Team USA's 2020 Olympic roster already looks to be not only significantly stronger than its 2019 World Cup counterpart, but also far more cohesive. Two Golden State Warriors superstars had already said that they would play in Tokyo. Stephen Curry, who has yet to play in the Olympics, revealed that he plans to do so earlier this week, while Draymond Green, an Olympian in 2016, did the same. Now Team USA can add another Warrior to the "yes" pile. 

Klay Thompson told Marcus Thompson of The Athletic that he, too, plans to suit up for the Olympics. "I would love to play (for) Team USA," Thompson said. "That is the plan. I would love to be on the Olympic team." Thompson played alongside Green and former Warriors teammate Kevin Durant on the gold medal-winning 2016 Olympic team. He also played alongside Curry at the 2014 FIBA World Cup, though he was a bench player while Curry started. 

There is, of course, one major caveat where Thompson is concerned. The superstar guard tore his ACL in the NBA Finals. He is expected to return to the floor in February, giving him another six months before the Olympics to return to full strength, but as badly as he'd like to represent his country, caution will likely be a priority. 

If Thompson suffers a setback during his recovery, or another injury upon his return, there is a good chance that he ultimately sits out the Olympics to be safe. That was the choice many American stars made for the World Cup, and they did so with less severe injuries.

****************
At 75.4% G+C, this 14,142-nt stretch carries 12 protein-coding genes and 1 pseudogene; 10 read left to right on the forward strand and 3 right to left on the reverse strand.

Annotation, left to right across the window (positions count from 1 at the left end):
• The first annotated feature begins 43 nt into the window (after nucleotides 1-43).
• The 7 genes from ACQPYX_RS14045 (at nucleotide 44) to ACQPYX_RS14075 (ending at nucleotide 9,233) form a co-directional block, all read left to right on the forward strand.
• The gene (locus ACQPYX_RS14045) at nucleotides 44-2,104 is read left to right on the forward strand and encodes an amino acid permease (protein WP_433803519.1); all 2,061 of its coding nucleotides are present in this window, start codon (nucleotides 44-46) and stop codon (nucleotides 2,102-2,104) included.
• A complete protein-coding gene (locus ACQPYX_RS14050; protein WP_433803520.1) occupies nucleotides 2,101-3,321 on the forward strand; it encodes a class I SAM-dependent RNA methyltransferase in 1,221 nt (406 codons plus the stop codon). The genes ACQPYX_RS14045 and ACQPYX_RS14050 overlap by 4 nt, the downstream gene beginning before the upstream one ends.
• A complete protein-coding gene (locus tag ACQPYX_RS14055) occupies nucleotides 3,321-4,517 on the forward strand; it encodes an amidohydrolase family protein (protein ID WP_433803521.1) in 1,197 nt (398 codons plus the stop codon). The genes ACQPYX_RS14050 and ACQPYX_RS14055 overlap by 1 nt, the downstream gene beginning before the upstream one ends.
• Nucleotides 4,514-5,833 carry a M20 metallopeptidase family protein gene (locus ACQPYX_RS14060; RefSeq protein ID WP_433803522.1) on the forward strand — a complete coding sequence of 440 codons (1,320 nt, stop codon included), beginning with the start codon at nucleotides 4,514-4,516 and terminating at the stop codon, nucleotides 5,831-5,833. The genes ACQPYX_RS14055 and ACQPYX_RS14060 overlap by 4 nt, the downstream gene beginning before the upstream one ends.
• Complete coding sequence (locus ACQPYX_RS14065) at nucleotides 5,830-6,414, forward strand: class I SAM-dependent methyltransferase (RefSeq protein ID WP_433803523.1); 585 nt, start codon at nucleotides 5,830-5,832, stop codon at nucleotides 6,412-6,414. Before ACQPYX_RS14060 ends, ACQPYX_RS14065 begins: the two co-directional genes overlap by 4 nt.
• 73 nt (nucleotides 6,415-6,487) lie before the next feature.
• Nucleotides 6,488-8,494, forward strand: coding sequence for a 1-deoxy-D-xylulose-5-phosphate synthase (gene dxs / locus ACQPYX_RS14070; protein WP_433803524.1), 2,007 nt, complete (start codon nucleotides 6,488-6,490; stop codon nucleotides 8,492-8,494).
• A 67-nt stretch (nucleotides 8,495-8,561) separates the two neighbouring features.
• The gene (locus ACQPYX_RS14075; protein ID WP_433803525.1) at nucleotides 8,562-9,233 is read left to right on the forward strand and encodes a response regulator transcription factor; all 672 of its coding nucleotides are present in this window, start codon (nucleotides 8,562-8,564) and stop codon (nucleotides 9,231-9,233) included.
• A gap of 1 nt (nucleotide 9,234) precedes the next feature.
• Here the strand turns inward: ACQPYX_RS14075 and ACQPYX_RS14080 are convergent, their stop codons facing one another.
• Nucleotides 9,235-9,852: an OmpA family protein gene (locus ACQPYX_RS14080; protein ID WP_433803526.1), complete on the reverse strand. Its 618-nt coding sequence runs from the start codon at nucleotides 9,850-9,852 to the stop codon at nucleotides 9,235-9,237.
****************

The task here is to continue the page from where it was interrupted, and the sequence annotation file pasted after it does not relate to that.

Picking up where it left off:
Their absences may have cost Team USA the gold medal, and it affected Thompson in making his decision. "It was hard to watch us lose," Thompson said. "Those guys, they sacrificed their summers for that. I'm not going to dog them for losing, though. The world is good."

If Thompson can play, though, Team USA should be at a major advantage. With Warriors coach Steve Kerr on Gregg Popovich's staff and Curry and Green likely on the roster as well, Team USA could match some of the cohesion and chemistry that makes so many of the world's best teams great. Team USA's inability to match the continuity on other rosters has been its downfall in several international competitions, but bringing the entire core of one of the best teams in the NBA to Tokyo would be an excellent way of mitigating that.